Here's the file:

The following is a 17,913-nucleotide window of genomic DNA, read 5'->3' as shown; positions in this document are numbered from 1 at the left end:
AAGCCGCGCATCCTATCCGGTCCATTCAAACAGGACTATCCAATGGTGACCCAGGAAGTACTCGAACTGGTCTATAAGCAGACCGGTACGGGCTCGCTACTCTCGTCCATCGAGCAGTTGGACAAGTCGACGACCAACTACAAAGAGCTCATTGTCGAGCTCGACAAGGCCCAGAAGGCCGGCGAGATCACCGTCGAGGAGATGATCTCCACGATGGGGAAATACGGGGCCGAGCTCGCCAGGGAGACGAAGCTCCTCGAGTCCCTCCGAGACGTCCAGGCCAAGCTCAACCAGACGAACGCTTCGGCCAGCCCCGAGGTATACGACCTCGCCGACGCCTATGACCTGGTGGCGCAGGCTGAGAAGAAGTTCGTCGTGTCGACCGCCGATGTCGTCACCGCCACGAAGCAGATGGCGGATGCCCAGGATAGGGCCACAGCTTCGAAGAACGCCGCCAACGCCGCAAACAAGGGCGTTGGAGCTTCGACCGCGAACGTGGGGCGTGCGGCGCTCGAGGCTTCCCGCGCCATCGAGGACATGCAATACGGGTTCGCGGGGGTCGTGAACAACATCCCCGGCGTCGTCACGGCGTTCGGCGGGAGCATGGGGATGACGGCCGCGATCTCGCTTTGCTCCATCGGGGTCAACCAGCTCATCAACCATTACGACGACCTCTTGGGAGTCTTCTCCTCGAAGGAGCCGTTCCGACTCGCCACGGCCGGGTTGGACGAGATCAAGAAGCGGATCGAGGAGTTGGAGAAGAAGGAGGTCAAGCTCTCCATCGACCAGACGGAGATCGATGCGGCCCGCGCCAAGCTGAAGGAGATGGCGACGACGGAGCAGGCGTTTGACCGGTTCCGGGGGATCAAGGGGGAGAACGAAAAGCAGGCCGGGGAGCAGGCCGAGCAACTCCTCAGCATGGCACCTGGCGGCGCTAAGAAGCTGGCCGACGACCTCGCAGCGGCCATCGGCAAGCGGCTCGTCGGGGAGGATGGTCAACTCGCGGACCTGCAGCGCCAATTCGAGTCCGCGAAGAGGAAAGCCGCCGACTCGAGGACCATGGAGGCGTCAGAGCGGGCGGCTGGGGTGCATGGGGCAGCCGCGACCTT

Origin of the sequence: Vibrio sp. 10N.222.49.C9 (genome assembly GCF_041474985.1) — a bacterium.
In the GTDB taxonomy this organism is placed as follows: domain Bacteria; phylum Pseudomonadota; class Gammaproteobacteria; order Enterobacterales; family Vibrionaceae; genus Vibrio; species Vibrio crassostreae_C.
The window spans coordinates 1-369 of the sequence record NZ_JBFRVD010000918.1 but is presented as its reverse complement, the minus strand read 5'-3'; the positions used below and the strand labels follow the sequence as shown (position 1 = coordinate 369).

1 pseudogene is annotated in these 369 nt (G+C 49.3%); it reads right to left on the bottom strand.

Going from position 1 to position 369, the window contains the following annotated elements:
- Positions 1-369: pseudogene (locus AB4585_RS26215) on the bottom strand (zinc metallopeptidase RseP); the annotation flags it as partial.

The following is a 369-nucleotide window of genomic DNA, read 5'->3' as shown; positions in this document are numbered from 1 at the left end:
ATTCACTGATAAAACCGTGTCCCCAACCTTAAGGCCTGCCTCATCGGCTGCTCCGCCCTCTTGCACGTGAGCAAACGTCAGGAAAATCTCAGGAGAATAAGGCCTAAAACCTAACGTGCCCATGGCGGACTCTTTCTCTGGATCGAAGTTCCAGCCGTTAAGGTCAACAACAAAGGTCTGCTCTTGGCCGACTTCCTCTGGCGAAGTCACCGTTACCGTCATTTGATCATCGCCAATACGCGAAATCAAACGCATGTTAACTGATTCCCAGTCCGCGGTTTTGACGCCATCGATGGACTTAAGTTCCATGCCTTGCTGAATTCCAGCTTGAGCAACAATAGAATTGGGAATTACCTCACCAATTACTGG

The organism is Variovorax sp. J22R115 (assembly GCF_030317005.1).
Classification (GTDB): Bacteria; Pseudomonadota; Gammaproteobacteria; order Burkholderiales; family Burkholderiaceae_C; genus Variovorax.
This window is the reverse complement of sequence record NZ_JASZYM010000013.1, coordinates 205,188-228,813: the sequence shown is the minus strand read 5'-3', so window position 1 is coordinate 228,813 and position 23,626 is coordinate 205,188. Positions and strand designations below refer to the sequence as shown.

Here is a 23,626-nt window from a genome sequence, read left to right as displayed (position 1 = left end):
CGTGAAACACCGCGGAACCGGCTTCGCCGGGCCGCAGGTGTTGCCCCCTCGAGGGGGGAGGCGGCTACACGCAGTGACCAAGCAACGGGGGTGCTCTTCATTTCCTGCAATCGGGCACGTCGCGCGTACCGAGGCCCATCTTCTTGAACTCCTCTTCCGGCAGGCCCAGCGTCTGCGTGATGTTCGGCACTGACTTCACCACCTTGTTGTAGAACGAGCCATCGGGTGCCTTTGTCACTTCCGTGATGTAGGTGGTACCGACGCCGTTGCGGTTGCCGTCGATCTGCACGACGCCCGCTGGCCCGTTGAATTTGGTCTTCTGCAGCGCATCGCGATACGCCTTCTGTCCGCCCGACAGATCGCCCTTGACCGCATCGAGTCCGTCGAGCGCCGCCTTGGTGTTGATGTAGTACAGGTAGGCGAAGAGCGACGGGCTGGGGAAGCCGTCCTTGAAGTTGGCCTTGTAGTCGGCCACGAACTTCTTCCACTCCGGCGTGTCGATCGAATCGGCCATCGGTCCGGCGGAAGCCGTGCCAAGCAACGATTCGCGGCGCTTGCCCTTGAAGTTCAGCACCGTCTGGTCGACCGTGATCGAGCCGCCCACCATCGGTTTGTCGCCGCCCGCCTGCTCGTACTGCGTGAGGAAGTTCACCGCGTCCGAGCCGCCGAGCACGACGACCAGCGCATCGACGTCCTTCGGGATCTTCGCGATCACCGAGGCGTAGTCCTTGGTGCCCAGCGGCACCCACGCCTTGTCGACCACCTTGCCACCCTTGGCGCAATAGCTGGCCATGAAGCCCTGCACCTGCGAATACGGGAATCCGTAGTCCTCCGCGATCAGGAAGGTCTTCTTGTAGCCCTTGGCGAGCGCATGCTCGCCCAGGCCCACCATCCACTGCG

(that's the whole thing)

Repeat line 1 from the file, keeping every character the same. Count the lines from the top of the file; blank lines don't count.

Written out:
The following is a 17,913-nucleotide window of genomic DNA, read 5'->3' as shown; positions in this document are numbered from 1 at the left end: